The Proposal Review: Taking The (Wedding) Cake
Sandra Bullock recently said that she wouldn’t do any more rom-coms because they were all rubbish, so she was going to be putting her money where her mouth is when she signed up for The Proposal, a rom-com as predictable as Hugh Grant’s hair is floppy.
But despite its complete dearth of originality, it’s actually pretty decent with some good laughs thanks to a tangible chemistry between the lead actors.
Margaret (Sandra Bullock) is a no-nonsense hard-ass executive for a major publishing company. So afraid are her colleagues of her that they message each other when she’s coming so they can look busy and not incur her wrath.
Mere mortals tremble in her presence. Bearing the brunt of her ire is her personal assistant Andrew (Ryan Reynolds), striving to get ahead in the publishing business and therefore willing to indulge her every diabolical whim.
All this is turned on its head when immigration catches up with Margaret and threatens to deport her to Canada. Desperate to stay, she blackmails her schmuck of an assistant into a marriage of convenience. But in order to convince immigration officials that they’re a couple, they’ll have to spend a bit more time in each others company, so jet off to Andrew’s parents’ house in Alaska.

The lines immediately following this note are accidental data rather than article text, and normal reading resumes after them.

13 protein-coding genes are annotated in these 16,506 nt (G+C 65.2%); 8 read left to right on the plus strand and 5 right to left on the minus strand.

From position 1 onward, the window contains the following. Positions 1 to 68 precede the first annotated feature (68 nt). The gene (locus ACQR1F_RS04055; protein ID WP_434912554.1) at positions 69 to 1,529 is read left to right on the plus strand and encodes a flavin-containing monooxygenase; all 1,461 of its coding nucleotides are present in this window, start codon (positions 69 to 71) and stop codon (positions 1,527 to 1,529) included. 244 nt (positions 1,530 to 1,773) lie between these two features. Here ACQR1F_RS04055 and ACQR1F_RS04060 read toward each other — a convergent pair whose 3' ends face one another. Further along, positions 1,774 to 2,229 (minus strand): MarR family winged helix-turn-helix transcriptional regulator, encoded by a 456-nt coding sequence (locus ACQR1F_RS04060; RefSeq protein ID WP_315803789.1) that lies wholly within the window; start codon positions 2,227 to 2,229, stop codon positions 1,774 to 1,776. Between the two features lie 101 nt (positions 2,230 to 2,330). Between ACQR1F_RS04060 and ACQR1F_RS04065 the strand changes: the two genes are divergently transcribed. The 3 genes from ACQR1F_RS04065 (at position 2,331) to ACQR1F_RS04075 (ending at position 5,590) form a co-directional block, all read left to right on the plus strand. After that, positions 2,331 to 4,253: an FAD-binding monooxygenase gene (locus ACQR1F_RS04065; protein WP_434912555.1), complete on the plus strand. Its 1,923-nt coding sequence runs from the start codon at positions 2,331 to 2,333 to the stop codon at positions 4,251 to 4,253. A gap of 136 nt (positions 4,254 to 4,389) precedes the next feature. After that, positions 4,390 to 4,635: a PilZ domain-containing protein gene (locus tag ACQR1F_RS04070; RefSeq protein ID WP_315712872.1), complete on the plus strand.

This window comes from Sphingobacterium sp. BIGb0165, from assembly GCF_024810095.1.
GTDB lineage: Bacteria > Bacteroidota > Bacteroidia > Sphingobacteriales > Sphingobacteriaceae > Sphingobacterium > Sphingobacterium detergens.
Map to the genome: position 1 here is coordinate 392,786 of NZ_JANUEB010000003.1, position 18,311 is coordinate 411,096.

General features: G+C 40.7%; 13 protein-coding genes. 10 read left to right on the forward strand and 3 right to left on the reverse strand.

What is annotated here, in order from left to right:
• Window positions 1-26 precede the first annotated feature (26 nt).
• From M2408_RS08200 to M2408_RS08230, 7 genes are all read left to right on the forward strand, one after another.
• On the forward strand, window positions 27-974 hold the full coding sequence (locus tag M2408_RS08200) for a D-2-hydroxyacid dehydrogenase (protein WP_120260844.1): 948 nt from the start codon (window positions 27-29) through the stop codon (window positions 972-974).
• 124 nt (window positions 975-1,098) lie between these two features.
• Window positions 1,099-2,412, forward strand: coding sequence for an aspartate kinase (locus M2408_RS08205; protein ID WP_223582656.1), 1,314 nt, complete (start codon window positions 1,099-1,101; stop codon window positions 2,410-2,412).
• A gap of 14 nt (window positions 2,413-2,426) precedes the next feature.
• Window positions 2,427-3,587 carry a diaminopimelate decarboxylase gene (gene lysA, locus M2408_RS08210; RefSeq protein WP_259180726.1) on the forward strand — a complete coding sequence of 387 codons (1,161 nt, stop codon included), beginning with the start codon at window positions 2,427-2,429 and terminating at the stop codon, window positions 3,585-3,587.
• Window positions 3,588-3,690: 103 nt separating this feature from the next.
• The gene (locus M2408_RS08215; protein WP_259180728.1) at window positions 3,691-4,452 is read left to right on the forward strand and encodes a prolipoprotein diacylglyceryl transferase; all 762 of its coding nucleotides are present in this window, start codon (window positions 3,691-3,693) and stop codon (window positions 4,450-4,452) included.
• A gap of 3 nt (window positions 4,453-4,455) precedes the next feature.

You can fill in what happens next; the plot is almost as old as history itself. Search some caves in Africa and it’s probably etched in the Neolithic rock somewhere: when Og first met Ug, they hated each other but eventually fell in love after Ug discovered the secret of fire.
But the metronomic predictability of the plot is saved by the chemistry between Bullock and Reynolds, who work together to make a likeable and believable couple: the catty put downs and zippy dialogue is frequently very funny and enough to make you forget the contrivances of their relationship. The film falters badly with some hammy physical elements which don’t live up to the standard of the snappy dialogue but there are some choice moments involving veteran actress Betty White – still hilarious at 87.
There’s nothing here you won’t have seen before – predictable ingredients bake a very familiar cake but the performances from the lead actors make it more than palatable. It’s not going to set your brain a-buzz with new ideas but as a diverting piece of fluff, it’s a fun and entertaining little snack and perfect Saturday night date fodder.